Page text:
First Bite: Rocamadour

Sorry, Wisconsin. Paris puts you to shame.

Growing up in America’s Dairyland made me a lover of all things cheese. I adore the walk-in refrigerated cheese closets found in many a Wisconsin supermarket. But I’m in absolute bliss among the open-air market sellers and fromageries found all across Paris.

Picture this: We’re fresh off the plane. Dusk draws the sky purple and shoplights glisten across the rain-slickened streets. We literally stumble on ancient stone before the doorfront of Fromager B. Lefranc. The roly-poly man’s window is full of chevre. Inside, a cloud of cheese stink whops my head. We buy a little round nubbin of Rocamadour and I grab from a bin a little booklet, “The Protected Designation of Origin Cheeses.”

Our little patty of goat’s milk cheese has been stamped AOC, Appellation d’Origine, meaning its gastronomical heritage is protected by law. It is part of the cabécous family of “little goat” cheeses in the Langue d’Oc (an old southern French language). The name stems from a village in the center of this region where little goat cheese is made.

I smell goat in this little circle of cheese. One whiff, and I am beside our neighbor Bootsie, his partner goat wife, and their two little ones who live across the field from our New Mexican backyard. I realize most people might prefer their cheese NOT smell like the animal from which it came; I mean this description in the best possible sense. I feel the field in this little package of creamy cheese. I taste the fresh air and, yes, the essence of goat. It is delicious.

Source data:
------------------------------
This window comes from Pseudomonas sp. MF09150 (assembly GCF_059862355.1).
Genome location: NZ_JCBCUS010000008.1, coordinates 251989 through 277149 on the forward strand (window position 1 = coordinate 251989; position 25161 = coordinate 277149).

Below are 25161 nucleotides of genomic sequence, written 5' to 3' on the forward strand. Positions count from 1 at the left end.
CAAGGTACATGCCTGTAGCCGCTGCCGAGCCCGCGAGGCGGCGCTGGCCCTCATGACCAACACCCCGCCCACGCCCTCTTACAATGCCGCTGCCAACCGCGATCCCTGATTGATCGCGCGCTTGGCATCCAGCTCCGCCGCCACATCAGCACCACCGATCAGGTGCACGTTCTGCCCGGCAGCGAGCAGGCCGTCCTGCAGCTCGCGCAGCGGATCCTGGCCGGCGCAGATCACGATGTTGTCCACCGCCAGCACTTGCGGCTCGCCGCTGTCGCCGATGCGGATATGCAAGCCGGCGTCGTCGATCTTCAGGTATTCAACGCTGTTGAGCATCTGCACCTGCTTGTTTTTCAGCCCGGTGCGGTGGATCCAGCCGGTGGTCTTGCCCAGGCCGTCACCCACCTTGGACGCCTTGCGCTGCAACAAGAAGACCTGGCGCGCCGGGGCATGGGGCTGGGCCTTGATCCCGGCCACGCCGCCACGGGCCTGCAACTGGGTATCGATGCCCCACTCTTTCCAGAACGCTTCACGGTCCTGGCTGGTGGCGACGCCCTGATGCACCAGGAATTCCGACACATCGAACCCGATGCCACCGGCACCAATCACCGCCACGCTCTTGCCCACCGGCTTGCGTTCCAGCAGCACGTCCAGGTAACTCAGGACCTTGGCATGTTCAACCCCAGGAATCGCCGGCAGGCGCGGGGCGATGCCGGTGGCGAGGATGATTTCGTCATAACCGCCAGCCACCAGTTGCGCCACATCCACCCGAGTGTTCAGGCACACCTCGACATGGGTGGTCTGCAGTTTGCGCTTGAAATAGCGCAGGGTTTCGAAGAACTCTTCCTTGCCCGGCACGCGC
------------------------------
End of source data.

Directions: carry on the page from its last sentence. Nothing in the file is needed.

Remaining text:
But we do not finish it all. Jerry carries the remainder in his bag. And later that night, the remnants emit a subtle odeur that slowly permeates his bag, our room and everything around us until we remidy the situation. Ooh-la-la!

Cheese stall, Marché Biologique Raspail

3 thoughts on “First Bite: Rocamadour

  1. Hi Karen, I have a post in my blog too with a picture of Rocadamour too. We drove pass Rocadamour when we were in the Dordorgne region this SUmmer. This cheese used to be called ‘Cabecou’ in the old days for a long time. Tried it this summer.I was thought to eat it with a drizzle of walnut oil on top. Very important to keep the cheese for an hour before eating if it has been kept in the fridge.http://janetching.wordpress.com/2008/08/14/summer-vacation-in-southwest-france-part-ii-sarlat-in-the-dordogne/

    Since you like cheese so much, if you happen to come to visit Alsace, there is an excellent place for cheese and wine you have to pay a visit. I have posted my pictures in Facebook. Do you have a FB account?

  2. Hi Janet,
    Thanks for pointing me in your direction. Looks lovely! I would love to visit, but the question is when. I do expect to pass through France again in April, but time may be limited.

    I do have a Facebook account but almost never use it. Time constraints, again.

  3. not only a fabulous cheese, but an incredible town, all the buildings constructed of large blocks of local stone. quite a sight, illuminated by the setting sun. i remember it well

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